Up to 50% of disruption comes from suppliers beyond tier one so procurement teams must develop a comprehensive map of risk which answers six key questions, a report has found.
The impacts of deglobalisation, fluctuating port capacity, labour shortages and increased cybersecurity risk made it more important than ever to implement a risk management framework, the report by insurance provider Chubb found.
Nick Wildgoose, CEO of Supplien Consulting and board member of the Supply Chain Risk Leadership Council, who contributed to the report, said 40-50% of supply chain failures take place not because of problems with first-tier suppliers, who are commonly monitored, but when suppliers lower down the chain cause mishaps.
The price of a single sea freight container has jumped from around $1,400 to as high as $12,000. Ship re-routing is adding up to 1.5 days onto journeys, and the time it takes to get a new car has lengthened from three months to a year in some cases, the report said.
Peter Kelderman, marine risk management leader for Chubb Europe and co-author of the report, said: “The past few years have taught us that robust risk management and business resilience strategies are critical to future-proofing supply chains. You are always working on it – making a permanent change until the next change.”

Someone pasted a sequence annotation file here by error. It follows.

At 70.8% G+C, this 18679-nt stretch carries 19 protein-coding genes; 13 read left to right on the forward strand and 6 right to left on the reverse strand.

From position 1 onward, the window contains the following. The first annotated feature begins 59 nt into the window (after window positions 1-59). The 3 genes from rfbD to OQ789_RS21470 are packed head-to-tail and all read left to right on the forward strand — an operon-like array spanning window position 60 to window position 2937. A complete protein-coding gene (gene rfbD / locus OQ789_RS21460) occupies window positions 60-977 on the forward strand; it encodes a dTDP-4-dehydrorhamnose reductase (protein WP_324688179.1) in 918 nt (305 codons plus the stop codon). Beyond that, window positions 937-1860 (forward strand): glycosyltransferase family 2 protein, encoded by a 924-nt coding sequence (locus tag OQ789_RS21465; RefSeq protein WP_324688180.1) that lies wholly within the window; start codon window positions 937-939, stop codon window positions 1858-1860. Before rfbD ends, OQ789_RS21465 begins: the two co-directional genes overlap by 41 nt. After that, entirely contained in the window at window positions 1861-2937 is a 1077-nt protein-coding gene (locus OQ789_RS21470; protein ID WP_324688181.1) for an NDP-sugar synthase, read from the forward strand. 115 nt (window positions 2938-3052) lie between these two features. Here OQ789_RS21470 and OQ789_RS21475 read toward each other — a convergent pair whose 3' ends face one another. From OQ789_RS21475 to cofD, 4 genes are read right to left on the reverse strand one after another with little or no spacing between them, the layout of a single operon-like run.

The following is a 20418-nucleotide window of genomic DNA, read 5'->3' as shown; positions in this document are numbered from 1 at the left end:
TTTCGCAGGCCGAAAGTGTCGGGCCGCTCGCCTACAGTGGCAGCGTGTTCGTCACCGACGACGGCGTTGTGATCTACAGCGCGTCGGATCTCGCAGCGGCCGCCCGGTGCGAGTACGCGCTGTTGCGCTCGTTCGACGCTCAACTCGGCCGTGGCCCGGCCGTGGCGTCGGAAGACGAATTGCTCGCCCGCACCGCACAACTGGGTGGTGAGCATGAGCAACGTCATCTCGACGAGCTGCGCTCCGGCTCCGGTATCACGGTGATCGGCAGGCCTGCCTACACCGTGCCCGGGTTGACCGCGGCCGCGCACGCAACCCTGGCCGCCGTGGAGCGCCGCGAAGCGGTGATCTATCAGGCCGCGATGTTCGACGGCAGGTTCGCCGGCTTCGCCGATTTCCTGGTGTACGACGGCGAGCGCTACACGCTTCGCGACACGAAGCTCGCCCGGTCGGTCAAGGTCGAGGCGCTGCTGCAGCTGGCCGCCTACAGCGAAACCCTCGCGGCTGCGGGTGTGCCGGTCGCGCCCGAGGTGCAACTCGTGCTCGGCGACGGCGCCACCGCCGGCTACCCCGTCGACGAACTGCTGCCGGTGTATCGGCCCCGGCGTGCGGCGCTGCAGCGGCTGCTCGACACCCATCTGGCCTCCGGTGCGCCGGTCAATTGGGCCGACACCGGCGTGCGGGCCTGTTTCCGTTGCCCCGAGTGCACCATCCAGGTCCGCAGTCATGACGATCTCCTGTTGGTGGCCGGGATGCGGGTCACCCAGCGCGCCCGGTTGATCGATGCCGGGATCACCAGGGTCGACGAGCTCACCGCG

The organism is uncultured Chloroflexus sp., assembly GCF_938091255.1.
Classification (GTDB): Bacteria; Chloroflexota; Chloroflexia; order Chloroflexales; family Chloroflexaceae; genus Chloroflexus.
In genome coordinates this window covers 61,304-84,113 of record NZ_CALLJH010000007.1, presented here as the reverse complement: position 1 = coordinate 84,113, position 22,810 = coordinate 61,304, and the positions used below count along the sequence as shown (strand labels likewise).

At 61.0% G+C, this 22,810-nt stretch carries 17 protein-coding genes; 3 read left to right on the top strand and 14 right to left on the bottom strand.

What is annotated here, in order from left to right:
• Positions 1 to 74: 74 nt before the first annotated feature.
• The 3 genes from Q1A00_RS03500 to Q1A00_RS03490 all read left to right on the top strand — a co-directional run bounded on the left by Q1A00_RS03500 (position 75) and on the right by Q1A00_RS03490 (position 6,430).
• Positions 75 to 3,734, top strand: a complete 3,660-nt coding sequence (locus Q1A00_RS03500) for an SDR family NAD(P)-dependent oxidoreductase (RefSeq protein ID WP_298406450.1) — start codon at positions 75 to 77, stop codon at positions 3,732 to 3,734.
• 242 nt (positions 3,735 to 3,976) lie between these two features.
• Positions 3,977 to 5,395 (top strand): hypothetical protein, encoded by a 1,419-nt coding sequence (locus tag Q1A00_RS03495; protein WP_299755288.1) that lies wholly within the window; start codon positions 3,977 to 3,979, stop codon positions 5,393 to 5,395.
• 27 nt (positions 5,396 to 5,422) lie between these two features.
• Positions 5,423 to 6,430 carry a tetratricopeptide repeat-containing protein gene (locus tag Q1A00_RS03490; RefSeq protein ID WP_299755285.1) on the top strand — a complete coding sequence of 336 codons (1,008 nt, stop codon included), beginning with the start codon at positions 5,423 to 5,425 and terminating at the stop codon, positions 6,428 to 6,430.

He added companies should conducting constant inspections and audits, as well as “wargaming” the impact of losing a supplier, and testing alternative scenarios.
The report recommended procurement teams regularly ask themselves these six questions:
1. Have you established appropriate capabilities to assess supply chain exposures (either through internal resources or engaging a professional specialist)?
2. Does your business resilience strategy include review of your supply chain beyond tier one suppliers?
3. Has an analysis been conducted to identify supply chain risk accumulations? This may include cyber incidents, transportation restrictions, public health, regulatory or political risks.
4. Has your organisation implemented a business continuity management system to a recognised standard (e.g., ISO 22301 or BCI good practice guidelines)?
5. Have you created a suitable budget to support business resilience measures (such as inventory stockpiling, alternative suppliers, utility back-up capability, business continuity plan development and maintenance)?
6. Are you confident the effectiveness of your supply chain resilience strategy can be demonstrated (e.g. via desktop or real-life exercises, real-time inventory management data, monitoring service level agreements for effectiveness or proven back-up systems)?
Wildgoose added: “No matter a company’s size, you might rely on something as small as a specialist screw or fastener to get your product out. That element might be made by a small company, in France, Asia or anywhere. What will you do if the supplier fails? If you only remember one question to ask yourself, make it that one.”
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